Minority rights protection in South Asia curtailed by minimal engagement with human rights mechanisms, report finds

Minority rights protection in South Asia curtailed by minimal engagement with human rights mechanisms, report finds

Poor engagement by South Asian states with international human rights mechanisms is providing fertile ground for a wide range of rights violations against minorities and indigenous peoples, a new report by the South Asia Collective (SAC) finds.  

From extrajudicial killings to the arrests of activists, enablers of the situation include the states’ failure to sign or ratify essential international standards, and poor implementation of measures that are already in place. 

‘Failure to fully engage with UN human rights mechanisms illustrates these states’ deficient commitments to the rights of minorities and curbs the possibilities of accountability and redress,’ says Deepak Thapa, co-editor of the report and Director of Social Science Baha in Kathmandu, Nepal. ‘Regional human rights processes and mechanisms in South Asia would facilitate better human rights outcomes for the region’s minorities and indigenous peoples. It is vital that the UN and international community work alongside South Asian states towards their creation,’ he adds. 

The South Asia State of Minorities Report 2022 highlights how across the region – in

The South Asia State of Minorities Report 2022 highlights how across the region – in Afghanistan, Bangladesh, India, Nepal, Pakistan and Sri Lanka – the conditions of minorities and indigenous peoples are highly precarious.  

In Afghanistan, the Taliban takeover in 2021 precipitated the dismantling of the nascent human rights regime in the country and a complete abrogation of all accountability mechanisms for ensuring human rights protectionCivil, political, economic, social and cultural rights violations against minorities are taking place amidst a humanitarian crisis that is leaving minority populations including Hazaras, Sikhs, Kyrgyz and Tajiks, unable to meet their basic needs.  

India has ratified only six out of nine major international human rights instruments and has not allowed any visit by UN mandate holders since 2017, all of which have serious implications for the worsening human rights situation in the country, especially for minorities. The situation is grave: extrajudicial killings, custodial torture, arbitrary detention, enforced disappearances and acute discrimination are occurring amid an atmosphere of anti-minority and Islamophobic rhetoric.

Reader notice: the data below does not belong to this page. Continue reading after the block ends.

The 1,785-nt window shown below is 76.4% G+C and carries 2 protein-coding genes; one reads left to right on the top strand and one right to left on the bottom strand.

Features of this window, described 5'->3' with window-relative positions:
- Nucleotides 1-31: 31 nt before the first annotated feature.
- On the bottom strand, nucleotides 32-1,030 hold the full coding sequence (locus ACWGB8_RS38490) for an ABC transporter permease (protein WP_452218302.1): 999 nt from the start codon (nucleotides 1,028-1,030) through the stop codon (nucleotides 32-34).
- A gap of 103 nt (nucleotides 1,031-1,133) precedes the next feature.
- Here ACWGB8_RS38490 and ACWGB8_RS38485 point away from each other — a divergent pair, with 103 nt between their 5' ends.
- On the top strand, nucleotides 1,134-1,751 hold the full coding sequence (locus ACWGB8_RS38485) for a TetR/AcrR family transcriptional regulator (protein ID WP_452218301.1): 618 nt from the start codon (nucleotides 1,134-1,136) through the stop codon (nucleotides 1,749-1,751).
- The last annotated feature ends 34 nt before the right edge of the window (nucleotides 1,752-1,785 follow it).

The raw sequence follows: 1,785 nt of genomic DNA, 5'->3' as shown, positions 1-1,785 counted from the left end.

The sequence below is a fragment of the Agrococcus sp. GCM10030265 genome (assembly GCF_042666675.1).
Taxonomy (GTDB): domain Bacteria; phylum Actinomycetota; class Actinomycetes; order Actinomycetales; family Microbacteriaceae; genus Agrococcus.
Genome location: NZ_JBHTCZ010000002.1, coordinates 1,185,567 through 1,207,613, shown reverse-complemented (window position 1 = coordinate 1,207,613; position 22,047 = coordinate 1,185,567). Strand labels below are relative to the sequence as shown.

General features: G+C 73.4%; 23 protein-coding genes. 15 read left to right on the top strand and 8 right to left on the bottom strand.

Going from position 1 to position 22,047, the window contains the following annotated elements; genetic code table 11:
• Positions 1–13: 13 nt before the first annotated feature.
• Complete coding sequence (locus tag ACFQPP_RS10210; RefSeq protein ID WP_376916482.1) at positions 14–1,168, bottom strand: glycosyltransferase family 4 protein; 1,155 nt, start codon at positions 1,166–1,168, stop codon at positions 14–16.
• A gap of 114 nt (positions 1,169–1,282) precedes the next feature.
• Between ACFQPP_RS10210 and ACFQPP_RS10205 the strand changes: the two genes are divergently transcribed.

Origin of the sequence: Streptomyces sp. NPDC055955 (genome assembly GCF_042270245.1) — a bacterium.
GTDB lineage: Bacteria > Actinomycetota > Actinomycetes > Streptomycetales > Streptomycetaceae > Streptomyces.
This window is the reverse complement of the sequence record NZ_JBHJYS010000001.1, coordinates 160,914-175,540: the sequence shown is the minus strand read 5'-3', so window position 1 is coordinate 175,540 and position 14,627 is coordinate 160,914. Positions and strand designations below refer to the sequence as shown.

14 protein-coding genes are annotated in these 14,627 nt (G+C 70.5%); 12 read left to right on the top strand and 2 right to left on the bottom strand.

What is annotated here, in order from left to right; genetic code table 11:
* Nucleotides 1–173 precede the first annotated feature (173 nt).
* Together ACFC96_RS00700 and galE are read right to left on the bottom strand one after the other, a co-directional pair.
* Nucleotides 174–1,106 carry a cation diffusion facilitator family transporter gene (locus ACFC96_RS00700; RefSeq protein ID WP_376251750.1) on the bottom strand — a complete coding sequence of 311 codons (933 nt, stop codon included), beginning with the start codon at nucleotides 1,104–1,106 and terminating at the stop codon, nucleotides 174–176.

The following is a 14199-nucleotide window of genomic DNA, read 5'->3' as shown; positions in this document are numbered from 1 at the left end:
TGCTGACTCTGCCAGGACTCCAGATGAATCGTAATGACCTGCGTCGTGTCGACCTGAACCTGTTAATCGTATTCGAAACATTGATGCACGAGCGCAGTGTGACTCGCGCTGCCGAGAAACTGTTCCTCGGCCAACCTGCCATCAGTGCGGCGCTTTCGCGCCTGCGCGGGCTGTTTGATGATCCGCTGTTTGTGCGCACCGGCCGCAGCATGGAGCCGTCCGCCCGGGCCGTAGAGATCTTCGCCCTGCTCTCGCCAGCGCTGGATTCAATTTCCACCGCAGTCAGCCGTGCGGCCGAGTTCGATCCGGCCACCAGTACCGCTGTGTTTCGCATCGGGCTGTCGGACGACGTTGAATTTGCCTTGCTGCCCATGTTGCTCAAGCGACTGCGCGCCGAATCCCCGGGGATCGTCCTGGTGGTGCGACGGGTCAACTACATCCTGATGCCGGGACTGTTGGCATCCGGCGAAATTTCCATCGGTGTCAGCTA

Pakistan’s poor UN reporting record and disregard for its special procedures have created grounds for violent threats against human rights defenders and NGOs. Although it has ratified seven of the nine core international human rights treaties, religious minorities including Christians, Hindus, Shi’a Hazaras and Ismailis suffer acute discrimination and violence, chiefly: the blasphemy law that imposes the death penalty, and the forced conversion of minority girls through marriage. 

Although Bangladesh is party to eight international human rights treaties, it has yet to introduce a domestic legal regime that specifically caters to minorities, who increasingly report discrimination and exploitation due to their religious affiliations. Ongoing hostility toward minority religious groups has endangered smaller Muslim sects, including the Ahmaddiya community. 

In Nepal, minority communities including Madhesis, Dalits and Janajatis are promised affirmative action and state representation by law, but in practice, these promises go unfulfilled. Living standards for Dalits, other minorities and indigenous peoples remain low.  

Despite a relatively better track record on engagement with UN mechanisms by Sri Lanka, the state has operationalized discriminatory intent through legislation which purports to implement the International Covenant on Civil and Political Rights, while resulting in discriminatory outcomes for minority communities, particularly Muslims and Tamils.  

The report also offers recommendations to remedy the situation to national governments, civil society and minority community groups, as well as the international community. It calls on states to fill the gaps in the ratification and implementation of international human rights standards and strengthen domestic remedies against violations.